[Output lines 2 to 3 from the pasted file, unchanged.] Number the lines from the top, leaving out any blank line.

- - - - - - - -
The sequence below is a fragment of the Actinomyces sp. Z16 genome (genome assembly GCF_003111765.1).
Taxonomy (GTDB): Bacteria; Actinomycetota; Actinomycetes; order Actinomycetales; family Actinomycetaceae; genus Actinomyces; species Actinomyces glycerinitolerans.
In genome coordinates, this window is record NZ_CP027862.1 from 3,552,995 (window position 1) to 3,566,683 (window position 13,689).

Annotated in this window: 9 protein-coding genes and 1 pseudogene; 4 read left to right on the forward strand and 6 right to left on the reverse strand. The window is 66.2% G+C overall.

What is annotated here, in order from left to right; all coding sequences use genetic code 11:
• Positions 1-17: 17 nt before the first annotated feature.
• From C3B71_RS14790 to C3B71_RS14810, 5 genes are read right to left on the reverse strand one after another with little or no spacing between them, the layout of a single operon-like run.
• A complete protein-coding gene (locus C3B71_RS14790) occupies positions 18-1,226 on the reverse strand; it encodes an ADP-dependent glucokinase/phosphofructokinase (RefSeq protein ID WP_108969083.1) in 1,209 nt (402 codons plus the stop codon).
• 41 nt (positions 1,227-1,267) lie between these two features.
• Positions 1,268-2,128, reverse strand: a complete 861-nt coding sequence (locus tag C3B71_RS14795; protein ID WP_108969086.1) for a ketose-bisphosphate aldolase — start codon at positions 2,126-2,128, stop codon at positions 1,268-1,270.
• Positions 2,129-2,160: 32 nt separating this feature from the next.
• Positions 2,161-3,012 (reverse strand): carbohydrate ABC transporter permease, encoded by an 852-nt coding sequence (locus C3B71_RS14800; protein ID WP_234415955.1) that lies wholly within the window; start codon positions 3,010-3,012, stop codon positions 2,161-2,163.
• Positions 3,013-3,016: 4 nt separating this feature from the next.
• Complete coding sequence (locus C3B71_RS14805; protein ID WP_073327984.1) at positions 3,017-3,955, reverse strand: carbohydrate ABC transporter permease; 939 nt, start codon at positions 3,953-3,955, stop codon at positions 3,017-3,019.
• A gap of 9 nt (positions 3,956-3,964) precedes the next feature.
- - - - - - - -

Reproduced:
Taxonomy (GTDB): Bacteria; Actinomycetota; Actinomycetes; order Actinomycetales; family Actinomycetaceae; genus Actinomyces; species Actinomyces glycerinitolerans.
In genome coordinates, this window is record NZ_CP027862.1 from 3,552,995 (window position 1) to 3,566,683 (window position 13,689).